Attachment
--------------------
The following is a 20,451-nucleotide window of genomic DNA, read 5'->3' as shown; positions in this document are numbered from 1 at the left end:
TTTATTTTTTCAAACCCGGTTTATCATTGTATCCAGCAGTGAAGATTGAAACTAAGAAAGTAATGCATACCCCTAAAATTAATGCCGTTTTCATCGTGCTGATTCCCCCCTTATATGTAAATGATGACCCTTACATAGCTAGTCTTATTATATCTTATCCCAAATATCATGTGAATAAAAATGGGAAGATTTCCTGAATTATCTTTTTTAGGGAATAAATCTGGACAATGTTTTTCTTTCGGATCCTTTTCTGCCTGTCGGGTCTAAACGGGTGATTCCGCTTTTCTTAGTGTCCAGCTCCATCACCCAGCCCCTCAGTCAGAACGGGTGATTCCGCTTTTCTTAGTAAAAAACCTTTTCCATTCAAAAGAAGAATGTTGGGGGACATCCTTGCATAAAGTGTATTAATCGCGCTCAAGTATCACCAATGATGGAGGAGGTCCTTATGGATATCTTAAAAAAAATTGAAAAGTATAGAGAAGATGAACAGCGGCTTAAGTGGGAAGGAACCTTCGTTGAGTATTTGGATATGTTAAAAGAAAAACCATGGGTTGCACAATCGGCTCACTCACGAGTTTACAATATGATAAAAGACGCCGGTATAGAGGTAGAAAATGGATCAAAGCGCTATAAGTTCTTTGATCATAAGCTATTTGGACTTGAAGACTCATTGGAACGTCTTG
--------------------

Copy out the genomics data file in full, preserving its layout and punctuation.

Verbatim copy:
The following is a 20,451-nucleotide window of genomic DNA, read 5'->3' as shown; positions in this document are numbered from 1 at the left end:
TTTATTTTTTCAAACCCGGTTTATCATTGTATCCAGCAGTGAAGATTGAAACTAAGAAAGTAATGCATACCCCTAAAATTAATGCCGTTTTCATCGTGCTGATTCCCCCCTTATATGTAAATGATGACCCTTACATAGCTAGTCTTATTATATCTTATCCCAAATATCATGTGAATAAAAATGGGAAGATTTCCTGAATTATCTTTTTTAGGGAATAAATCTGGACAATGTTTTTCTTTCGGATCCTTTTCTGCCTGTCGGGTCTAAACGGGTGATTCCGCTTTTCTTAGTGTCCAGCTCCATCACCCAGCCCCTCAGTCAGAACGGGTGATTCCGCTTTTCTTAGTAAAAAACCTTTTCCATTCAAAAGAAGAATGTTGGGGGACATCCTTGCATAAAGTGTATTAATCGCGCTCAAGTATCACCAATGATGGAGGAGGTCCTTATGGATATCTTAAAAAAAATTGAAAAGTATAGAGAAGATGAACAGCGGCTTAAGTGGGAAGGAACCTTCGTTGAGTATTTGGATATGTTAAAAGAAAAACCATGGGTTGCACAATCGGCTCACTCACGAGTTTACAATATGATAAAAGACGCCGGTATAGAGGTAGAAAATGGATCAAAGCGCTATAAGTTCTTTGATCATAAGCTATTTGGACTTGAAGACTCATTGGAACGTCTTG